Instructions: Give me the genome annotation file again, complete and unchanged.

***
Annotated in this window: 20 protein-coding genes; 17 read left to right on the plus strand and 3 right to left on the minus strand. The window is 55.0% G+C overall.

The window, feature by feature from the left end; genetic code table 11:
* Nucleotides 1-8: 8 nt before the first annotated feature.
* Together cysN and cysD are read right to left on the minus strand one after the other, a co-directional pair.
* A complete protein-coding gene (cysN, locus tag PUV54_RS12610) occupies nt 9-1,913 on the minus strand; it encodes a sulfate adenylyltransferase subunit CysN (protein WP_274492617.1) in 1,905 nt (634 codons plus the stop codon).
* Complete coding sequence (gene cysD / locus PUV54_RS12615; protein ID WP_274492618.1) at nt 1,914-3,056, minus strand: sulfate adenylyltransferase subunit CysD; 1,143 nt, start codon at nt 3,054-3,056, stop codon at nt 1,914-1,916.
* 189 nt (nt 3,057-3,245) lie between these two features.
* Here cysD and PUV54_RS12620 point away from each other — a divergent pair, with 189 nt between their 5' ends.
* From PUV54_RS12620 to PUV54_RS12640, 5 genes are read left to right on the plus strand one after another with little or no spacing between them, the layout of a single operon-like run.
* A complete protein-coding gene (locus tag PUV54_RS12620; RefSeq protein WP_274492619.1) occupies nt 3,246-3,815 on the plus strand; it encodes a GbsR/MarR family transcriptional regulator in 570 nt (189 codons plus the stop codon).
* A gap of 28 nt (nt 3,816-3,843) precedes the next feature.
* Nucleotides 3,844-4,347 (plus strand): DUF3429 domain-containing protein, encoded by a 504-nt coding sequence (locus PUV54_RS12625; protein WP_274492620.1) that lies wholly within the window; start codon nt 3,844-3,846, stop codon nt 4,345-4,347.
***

Annotated in this window: 20 protein-coding genes; 17 read left to right on the plus strand and 3 right to left on the minus strand. The window is 55.0% G+C overall.

The window, feature by feature from the left end; genetic code table 11:
* Nucleotides 1-8: 8 nt before the first annotated feature.
* Together cysN and cysD are read right to left on the minus strand one after the other, a co-directional pair.
* A complete protein-coding gene (cysN, locus tag PUV54_RS12610) occupies nt 9-1,913 on the minus strand; it encodes a sulfate adenylyltransferase subunit CysN (protein WP_274492617.1) in 1,905 nt (634 codons plus the stop codon).
* Complete coding sequence (gene cysD / locus PUV54_RS12615; protein ID WP_274492618.1) at nt 1,914-3,056, minus strand: sulfate adenylyltransferase subunit CysD; 1,143 nt, start codon at nt 3,054-3,056, stop codon at nt 1,914-1,916.
* 189 nt (nt 3,057-3,245) lie between these two features.
* Here cysD and PUV54_RS12620 point away from each other — a divergent pair, with 189 nt between their 5' ends.
* From PUV54_RS12620 to PUV54_RS12640, 5 genes are read left to right on the plus strand one after another with little or no spacing between them, the layout of a single operon-like run.
* A complete protein-coding gene (locus tag PUV54_RS12620; RefSeq protein WP_274492619.1) occupies nt 3,246-3,815 on the plus strand; it encodes a GbsR/MarR family transcriptional regulator in 570 nt (189 codons plus the stop codon).
* A gap of 28 nt (nt 3,816-3,843) precedes the next feature.
* Nucleotides 3,844-4,347 (plus strand): DUF3429 domain-containing protein, encoded by a 504-nt coding sequence (locus PUV54_RS12625; protein WP_274492620.1) that lies wholly within the window; start codon nt 3,844-3,846, stop codon nt 4,345-4,347.